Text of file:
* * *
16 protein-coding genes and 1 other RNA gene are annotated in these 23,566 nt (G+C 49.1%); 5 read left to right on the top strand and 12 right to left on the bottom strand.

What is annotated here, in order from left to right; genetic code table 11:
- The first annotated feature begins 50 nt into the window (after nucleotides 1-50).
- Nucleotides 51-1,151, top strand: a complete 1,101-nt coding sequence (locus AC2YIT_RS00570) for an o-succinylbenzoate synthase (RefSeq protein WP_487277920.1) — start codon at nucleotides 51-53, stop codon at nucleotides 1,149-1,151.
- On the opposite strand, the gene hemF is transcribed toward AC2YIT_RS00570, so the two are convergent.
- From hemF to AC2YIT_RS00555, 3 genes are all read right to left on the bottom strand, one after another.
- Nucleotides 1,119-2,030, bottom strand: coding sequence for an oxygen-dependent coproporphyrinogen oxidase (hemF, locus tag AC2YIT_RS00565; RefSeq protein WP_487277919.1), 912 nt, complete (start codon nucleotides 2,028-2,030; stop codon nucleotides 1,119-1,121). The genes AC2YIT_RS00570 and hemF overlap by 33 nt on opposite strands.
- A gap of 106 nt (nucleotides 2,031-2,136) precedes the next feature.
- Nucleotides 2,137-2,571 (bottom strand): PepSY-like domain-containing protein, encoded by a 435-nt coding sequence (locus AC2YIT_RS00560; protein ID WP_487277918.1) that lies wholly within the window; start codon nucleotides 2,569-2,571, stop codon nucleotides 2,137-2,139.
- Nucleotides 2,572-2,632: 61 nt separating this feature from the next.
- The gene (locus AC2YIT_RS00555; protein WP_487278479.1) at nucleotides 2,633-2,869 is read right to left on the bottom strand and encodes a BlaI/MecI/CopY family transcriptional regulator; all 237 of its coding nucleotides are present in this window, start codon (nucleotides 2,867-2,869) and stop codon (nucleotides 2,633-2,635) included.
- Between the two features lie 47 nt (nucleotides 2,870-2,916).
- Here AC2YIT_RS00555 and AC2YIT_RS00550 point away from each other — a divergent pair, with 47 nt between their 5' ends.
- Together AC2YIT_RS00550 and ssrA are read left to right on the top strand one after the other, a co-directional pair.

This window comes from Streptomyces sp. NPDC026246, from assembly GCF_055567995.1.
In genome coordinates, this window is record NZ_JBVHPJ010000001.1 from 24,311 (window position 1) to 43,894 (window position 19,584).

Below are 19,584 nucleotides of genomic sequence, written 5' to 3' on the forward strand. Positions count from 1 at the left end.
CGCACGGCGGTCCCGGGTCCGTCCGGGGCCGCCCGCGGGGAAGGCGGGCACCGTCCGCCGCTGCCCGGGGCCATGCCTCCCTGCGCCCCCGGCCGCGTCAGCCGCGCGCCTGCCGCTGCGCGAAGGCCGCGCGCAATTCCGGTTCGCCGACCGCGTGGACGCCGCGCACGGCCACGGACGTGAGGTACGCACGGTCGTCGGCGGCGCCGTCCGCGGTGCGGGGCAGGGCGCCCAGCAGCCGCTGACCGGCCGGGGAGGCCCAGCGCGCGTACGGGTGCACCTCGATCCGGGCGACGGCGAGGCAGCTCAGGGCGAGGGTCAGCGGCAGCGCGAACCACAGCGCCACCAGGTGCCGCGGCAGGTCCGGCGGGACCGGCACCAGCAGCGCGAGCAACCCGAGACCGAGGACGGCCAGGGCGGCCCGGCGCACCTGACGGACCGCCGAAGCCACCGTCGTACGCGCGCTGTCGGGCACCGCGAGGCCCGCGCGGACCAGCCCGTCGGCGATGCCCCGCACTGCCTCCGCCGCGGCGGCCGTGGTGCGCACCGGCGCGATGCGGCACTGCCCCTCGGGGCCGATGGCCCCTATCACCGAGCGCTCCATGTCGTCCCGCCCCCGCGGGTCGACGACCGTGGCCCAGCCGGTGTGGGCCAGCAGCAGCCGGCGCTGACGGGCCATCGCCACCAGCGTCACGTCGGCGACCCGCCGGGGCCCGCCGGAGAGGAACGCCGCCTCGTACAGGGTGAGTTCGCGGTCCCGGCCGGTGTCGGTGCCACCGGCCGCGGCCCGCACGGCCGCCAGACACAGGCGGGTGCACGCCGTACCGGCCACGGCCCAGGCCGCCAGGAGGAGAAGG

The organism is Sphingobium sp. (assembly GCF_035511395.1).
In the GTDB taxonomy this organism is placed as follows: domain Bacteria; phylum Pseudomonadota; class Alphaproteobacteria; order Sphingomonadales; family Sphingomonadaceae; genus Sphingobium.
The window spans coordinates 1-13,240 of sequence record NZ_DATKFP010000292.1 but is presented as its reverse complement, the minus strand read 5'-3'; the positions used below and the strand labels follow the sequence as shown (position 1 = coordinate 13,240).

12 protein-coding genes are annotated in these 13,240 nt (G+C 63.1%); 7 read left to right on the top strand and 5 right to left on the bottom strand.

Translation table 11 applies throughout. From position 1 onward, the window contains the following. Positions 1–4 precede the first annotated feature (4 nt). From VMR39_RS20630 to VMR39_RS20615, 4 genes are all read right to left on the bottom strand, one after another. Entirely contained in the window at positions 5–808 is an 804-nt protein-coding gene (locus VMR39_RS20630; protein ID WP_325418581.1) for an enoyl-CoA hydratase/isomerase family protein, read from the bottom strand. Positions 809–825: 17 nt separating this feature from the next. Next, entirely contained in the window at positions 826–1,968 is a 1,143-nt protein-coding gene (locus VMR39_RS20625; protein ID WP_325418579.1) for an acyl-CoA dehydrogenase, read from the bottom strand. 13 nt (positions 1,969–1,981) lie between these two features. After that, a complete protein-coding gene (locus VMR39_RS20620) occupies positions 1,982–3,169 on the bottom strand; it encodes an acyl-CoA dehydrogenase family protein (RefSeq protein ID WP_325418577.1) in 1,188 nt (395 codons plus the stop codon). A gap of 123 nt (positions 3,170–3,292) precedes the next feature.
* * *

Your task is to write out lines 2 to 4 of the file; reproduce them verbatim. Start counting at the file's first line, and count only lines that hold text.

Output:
What is annotated here, in order from left to right; genetic code table 11:
- The first annotated feature begins 50 nt into the window (after nucleotides 1-50).
- Nucleotides 51-1,151, top strand: a complete 1,101-nt coding sequence (locus AC2YIT_RS00570) for an o-succinylbenzoate synthase (RefSeq protein WP_487277920.1) — start codon at nucleotides 51-53, stop codon at nucleotides 1,149-1,151.